Ambulatory continuous infusion ifosfamide with oral etoposide in advanced sarcomas

Keith M Skubitz, Hind Hamdan, Roby C Thompson

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32 Scopus citations


Background. Chemotherapy given by continuous infusion may have different toxicity profiles and different degrees of therapeutic efficacy than when given by bolus administration. The potential therapeutic benefits of continuous infusion chemotherapy and the advantages of outpatient treatment led us to study a continuous infusion of ifosfamide with mesna and oral etoposide. Methods. The authors performed a Phase I–II trial in which 9 g/m2 ifosfamide was administered for 6 days and 10.5 g/m2 mesna was administered for 7 days, both by continuous infusion, in combination with 50 mg/m2/d oral etoposide for 8 days in 21 patients with sarcomas or other solid tumors. Courses were repeated every 28 days. Results. A total of 65 treatment cycles were given. Only six patients required hospitalization for treatment, all because of an initial poor performance status, and most carried out normal activities on an ambulatory basis. Treatment was stopped during the first course in five patients because of central nervous system toxicity, each with a poor pretreatment performance status; neurologic recovery was complete in each patient. The dose of etoposide was decreased by 20% in 11 patients and unchanged in 7 following the first treatment. Hematologic toxicity was predominantly manifested by leukopenia. An absolute neutrophil count less than 500 neutrophils/μl occurred in 22 of 50 cycles; thrombocytopenia (platelets less than 100,000/μl) was seen in two patients, requiring platelet transfusion in one. Neutropenic fevers occurred in 13 of 65 cycles; in 4 of these, cultures demonstrated a bacterial infection. Nausea and vomiting were mild. Objective responses occurred in 6 of 16 patients with soft tissue sarcomas (6 partial responses [PR]) (95% confidence interval, 15–65%), and 3 of 5 bone sarcomas, all of whom had been previously treated with doxorubicin and dacarbazine. Conclusions. The authors concluded that ifosfamide and mesna given by ambulatory continuous intravenous infusion with wearable pump systems in combination with oral etoposide was well tolerated and showed substantial anti‐tumor activity. This combination represents a rational therapeutic approach to patients with advanced soft tissue sarcomas and may have application to other malignancies.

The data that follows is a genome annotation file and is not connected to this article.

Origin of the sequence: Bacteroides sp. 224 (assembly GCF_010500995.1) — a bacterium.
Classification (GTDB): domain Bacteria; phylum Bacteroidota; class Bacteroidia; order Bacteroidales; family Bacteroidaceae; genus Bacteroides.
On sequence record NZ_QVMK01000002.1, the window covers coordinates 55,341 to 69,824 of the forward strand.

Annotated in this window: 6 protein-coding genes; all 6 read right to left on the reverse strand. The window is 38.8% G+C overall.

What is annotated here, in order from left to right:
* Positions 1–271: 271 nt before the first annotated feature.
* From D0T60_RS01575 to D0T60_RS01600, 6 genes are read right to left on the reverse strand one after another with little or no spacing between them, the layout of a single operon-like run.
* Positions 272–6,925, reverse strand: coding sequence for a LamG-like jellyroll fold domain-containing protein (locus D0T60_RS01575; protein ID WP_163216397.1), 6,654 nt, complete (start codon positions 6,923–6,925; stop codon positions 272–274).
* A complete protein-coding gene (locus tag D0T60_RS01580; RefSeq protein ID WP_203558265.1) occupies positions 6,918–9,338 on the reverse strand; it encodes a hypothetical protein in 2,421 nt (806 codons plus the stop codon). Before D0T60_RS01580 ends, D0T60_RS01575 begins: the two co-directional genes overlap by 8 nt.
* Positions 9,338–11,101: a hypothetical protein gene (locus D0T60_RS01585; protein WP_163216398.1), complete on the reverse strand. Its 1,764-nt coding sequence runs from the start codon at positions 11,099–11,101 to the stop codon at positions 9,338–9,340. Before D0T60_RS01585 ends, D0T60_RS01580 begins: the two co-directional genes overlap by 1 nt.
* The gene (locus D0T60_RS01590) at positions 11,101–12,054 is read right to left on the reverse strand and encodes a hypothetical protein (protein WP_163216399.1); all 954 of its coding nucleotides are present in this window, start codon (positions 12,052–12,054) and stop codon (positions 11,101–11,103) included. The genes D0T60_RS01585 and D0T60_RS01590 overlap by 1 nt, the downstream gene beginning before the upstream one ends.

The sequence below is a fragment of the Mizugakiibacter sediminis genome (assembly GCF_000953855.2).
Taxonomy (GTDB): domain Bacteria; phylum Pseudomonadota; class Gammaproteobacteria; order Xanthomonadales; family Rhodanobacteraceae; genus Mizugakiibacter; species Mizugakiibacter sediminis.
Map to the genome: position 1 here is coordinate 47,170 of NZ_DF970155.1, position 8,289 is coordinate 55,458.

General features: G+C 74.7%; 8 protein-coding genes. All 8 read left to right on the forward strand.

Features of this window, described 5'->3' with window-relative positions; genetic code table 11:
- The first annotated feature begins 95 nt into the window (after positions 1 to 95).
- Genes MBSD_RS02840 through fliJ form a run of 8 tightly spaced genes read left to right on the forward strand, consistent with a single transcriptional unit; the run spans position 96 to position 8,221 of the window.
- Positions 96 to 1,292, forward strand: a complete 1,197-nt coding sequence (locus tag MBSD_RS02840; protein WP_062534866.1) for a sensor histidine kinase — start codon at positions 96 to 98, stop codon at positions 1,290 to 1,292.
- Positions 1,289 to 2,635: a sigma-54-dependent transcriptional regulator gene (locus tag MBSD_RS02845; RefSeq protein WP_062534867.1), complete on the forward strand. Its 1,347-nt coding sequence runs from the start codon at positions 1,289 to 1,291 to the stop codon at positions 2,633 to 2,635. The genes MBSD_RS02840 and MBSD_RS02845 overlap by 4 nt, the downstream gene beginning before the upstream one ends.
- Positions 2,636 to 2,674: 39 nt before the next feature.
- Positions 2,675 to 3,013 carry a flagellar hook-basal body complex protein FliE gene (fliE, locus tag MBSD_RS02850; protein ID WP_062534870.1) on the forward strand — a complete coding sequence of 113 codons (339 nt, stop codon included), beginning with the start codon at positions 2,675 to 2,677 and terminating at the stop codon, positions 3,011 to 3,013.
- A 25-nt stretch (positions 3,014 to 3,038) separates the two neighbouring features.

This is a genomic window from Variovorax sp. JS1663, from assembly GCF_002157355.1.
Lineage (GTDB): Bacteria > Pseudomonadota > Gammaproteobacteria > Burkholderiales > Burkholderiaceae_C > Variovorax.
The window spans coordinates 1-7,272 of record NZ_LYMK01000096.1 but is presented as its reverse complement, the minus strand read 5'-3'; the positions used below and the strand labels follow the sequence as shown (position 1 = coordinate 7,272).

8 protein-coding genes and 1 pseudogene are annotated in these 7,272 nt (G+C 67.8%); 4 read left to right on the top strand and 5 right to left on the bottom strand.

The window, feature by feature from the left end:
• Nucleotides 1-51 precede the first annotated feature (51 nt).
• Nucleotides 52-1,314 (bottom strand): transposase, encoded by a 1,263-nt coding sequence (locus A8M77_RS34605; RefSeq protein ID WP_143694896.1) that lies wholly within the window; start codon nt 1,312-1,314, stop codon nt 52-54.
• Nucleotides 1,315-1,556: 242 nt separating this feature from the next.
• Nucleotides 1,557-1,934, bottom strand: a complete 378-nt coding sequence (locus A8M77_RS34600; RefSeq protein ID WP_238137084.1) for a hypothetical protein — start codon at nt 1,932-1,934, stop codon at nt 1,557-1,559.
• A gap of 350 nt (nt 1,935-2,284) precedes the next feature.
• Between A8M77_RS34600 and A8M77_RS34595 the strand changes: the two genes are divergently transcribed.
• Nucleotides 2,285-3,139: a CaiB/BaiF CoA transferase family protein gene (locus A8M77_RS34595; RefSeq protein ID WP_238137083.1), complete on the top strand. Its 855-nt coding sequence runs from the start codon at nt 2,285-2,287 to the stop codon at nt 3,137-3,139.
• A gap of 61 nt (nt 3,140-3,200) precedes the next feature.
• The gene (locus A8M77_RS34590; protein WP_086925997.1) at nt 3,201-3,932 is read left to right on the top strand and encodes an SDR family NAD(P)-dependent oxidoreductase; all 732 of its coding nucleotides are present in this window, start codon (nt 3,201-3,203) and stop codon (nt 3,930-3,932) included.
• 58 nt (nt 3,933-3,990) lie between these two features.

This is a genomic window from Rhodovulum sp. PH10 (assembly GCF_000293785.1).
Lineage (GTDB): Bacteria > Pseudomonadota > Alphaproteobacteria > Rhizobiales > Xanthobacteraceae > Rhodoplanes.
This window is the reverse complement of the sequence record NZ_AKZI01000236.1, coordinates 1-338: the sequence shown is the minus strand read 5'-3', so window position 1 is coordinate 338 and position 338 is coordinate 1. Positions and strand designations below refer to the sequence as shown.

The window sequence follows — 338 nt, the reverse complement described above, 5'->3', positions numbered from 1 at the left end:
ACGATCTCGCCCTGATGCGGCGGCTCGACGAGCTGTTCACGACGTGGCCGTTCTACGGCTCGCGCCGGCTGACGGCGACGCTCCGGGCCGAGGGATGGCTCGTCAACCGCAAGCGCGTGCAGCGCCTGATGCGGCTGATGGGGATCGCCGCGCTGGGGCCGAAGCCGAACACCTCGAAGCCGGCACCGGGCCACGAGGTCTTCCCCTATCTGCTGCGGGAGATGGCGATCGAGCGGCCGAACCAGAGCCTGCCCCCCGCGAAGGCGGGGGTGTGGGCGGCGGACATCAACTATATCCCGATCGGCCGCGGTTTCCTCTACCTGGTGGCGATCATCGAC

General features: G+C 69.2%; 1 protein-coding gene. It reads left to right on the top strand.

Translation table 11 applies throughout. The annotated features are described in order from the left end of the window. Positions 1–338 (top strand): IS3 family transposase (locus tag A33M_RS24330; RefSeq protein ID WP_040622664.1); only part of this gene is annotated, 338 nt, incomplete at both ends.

Original languageEnglish (US)
Pages (from-to)2963-2969
Number of pages7
Issue number10
StatePublished - Nov 15 1993


  • etoposide
  • ifosfamide
  • infusional chemotherapy
  • sarcoma

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